Jack in the Box’s Cheesy Macaroni Bites
For some fast-food fan, Burger King’s Mac n’ Cheetos pale in comparison to Jack in the Box’s Cheesy Macaroni Bites.
Jack in the Box launched the macaroni bites back in 2008. These little triangles were filled with Kraft mac and cheese “enveloped in a crunchy, tempura-style coating.” Touted as “finger food” that was “convenient and portable,” it’s a mystery to us why these little bites didn’t become a permanent fixture on the chain’s menu.
Pizza Hut’s Taco Pizza
You can get a Mexican Pizza at Taco Bell – but you can no longer get a Taco Pizza at Pizza Hut.
Introduced in the late ’70s, the Taco Pizza was just what it sounded like: a regular pizza smothered in taco toppings. If you’re still confused, take a look at the classically ‘70s commercial that introduced it.
McDonald’s Arch Deluxe
McDonald’s spent an estimated $US150 million to $US200 million advertising the Arch Deluxe’s rollout in 1996 – at the time the most expensive promotional campaign in fast-food history,The New York Times reported.
Though the fast-food chain’s executives had predicted it would bring in $US1 billion in sales in 1996, the burger – which at $US2.09 to $US2.49 was on par with or pricier than typical McDonald’s fare – failed to win over customers and was discontinued in the late ’90s.
However, the burger won over a cult following. In early 2018, the chain tested a revamped Archburger, made with fresh beef, at a handful of location.
Burger King’s ribs
In the summer of 2010, Burger King debuted what turned out to be a wildly successful limited-time menu item: pork ribs. People loved them so much that the chain sold 10 million of them and ran out a week before the offer was meant to end.
The $US8 per order ribs featured a light glaze, and fans speculate that their appeal came from the fact that they were real – not frozen – meat.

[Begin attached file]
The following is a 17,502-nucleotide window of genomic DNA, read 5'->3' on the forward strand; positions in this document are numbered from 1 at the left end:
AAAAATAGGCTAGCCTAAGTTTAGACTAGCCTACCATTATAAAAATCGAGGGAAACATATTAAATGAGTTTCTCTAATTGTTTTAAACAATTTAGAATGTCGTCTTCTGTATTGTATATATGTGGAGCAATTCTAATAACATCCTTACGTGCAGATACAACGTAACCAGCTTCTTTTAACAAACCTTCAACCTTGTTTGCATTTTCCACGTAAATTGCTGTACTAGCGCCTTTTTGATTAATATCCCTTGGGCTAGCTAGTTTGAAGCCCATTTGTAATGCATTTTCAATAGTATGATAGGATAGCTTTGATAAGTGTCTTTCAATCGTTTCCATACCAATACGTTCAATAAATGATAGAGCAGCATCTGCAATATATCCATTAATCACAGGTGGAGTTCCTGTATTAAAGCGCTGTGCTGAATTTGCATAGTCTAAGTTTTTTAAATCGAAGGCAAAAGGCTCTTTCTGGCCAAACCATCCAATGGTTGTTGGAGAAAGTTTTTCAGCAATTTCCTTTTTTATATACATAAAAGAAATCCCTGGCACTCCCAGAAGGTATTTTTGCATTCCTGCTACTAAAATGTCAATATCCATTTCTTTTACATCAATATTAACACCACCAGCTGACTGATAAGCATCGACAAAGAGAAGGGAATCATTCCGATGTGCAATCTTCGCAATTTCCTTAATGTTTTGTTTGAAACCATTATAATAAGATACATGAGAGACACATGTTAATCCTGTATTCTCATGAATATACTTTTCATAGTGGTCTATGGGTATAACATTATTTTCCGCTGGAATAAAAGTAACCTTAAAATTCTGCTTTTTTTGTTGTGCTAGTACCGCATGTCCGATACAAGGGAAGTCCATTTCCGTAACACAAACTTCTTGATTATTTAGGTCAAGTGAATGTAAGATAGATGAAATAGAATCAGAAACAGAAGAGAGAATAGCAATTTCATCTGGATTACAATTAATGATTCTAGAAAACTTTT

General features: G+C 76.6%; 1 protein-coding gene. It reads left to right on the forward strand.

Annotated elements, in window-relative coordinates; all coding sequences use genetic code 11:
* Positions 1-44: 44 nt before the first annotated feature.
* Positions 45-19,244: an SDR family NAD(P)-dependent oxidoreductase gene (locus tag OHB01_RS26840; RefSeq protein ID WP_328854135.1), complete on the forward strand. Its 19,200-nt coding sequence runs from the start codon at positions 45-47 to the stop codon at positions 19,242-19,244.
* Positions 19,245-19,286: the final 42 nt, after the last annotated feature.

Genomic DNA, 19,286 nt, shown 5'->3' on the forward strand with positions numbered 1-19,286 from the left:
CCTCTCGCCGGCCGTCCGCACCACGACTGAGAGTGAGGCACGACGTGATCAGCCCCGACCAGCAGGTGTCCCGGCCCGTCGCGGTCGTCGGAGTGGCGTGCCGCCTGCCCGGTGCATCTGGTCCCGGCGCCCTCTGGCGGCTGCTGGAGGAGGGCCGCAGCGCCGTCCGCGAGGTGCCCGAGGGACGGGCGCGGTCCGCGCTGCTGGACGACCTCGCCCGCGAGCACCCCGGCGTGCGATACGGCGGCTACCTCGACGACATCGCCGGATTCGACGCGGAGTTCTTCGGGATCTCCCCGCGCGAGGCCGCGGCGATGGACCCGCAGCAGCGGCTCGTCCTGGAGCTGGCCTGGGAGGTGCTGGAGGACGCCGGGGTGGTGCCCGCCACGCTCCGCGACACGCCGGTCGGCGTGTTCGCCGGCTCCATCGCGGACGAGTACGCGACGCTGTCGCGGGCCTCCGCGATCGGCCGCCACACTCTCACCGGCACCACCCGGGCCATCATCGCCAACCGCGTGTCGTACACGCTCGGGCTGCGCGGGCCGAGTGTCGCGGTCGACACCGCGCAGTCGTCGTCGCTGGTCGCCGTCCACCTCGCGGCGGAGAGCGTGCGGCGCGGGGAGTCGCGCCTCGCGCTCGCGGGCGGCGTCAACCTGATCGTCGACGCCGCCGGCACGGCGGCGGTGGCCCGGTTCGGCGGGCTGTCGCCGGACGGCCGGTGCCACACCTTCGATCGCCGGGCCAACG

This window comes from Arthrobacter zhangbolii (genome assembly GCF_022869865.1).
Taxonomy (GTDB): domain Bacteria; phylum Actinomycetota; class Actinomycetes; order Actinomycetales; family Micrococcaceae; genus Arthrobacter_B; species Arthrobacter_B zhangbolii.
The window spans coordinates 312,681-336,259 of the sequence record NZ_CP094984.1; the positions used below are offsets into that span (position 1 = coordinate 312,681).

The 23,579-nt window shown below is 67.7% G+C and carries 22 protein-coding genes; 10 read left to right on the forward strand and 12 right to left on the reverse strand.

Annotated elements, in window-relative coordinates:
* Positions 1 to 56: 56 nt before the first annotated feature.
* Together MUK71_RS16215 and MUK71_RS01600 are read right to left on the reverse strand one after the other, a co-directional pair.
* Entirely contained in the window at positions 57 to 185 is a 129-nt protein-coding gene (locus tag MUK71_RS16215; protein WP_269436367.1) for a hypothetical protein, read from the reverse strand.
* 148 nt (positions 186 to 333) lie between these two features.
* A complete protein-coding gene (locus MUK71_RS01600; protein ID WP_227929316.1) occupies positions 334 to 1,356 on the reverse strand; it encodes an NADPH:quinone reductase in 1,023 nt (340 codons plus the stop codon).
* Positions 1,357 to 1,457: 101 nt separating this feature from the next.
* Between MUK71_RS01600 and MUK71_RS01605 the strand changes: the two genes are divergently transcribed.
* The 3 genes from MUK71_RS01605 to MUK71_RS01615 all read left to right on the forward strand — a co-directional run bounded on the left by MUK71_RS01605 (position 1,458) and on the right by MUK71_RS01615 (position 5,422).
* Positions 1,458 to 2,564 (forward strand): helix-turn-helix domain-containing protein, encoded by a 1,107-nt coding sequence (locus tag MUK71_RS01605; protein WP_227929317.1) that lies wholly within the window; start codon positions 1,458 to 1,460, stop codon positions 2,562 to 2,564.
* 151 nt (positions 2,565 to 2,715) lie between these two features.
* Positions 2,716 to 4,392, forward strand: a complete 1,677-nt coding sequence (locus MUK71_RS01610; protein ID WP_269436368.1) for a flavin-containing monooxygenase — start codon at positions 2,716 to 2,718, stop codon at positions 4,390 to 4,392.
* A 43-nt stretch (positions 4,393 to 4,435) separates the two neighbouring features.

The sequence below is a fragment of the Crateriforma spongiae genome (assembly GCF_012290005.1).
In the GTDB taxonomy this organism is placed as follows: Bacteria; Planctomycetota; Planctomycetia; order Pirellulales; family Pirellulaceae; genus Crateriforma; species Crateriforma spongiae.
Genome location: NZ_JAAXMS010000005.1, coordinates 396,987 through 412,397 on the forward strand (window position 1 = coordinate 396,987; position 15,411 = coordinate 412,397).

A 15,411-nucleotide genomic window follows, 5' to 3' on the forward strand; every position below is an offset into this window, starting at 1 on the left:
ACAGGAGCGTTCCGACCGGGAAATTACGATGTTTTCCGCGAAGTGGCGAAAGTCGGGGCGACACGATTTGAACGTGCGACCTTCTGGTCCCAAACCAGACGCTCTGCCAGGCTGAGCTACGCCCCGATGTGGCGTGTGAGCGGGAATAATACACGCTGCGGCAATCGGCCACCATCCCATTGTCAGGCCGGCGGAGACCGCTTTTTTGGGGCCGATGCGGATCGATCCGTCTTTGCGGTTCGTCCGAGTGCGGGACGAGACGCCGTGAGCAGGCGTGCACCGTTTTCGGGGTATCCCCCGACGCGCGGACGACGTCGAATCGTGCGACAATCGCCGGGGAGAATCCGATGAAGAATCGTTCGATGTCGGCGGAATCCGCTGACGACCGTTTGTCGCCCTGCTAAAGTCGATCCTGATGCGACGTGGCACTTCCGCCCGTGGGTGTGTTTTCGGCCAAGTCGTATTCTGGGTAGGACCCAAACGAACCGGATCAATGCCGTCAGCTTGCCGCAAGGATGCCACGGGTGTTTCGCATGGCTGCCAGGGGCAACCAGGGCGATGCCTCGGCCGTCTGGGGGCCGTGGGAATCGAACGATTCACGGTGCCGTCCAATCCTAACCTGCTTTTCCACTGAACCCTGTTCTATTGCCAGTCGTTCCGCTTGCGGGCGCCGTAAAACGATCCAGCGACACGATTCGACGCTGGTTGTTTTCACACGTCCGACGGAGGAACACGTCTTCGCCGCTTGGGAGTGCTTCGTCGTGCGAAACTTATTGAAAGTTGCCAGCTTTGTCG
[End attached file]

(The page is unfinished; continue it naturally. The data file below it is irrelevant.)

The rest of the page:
Wendy’s Coffee Toffee Twisted Frosty
Sonic’s French Toaster Breakfast Sandwich
Two breakfast classics moulded into one? Yes please.Sonic had the genius idea of squeezing eggs, cheese, and bacon or sausage between two mega-slices of French toast back in 2015 – and there’s never been a better breakfast of champions since.
The chain did come out with the Breakfast Toaster, which is similar but lacks the best part of the original: the French toast.
McDonald’s onion nuggets
A true fast-food relic from the late ’70s, these deep-fried onion bits, part of McDonald’s dollar menu, were short lived. They were discontinued shortly after being introduced, though why remains a mystery.
Arby’s Sourdough Melts
KFC’s Double Down Sandwich
KFC debuted what can only be called one of the unhealthiest fast-food sandwiches in history in 2010, when they first put the Double Down on the menu. Made up of two fillets of deep-fried chicken and bacon, cheese, and special sauce, it was a short-lived calorie bomb that we can only think would make the best drunk food ever.
The sandwich’s artery-clogging ingredients didn’t stop diners from loving it. KFC was only planning on selling the Double Down for six weeks, but it decided to extend that period after selling close to 10 million sandwiches in the first couple of months after the menu item debuted.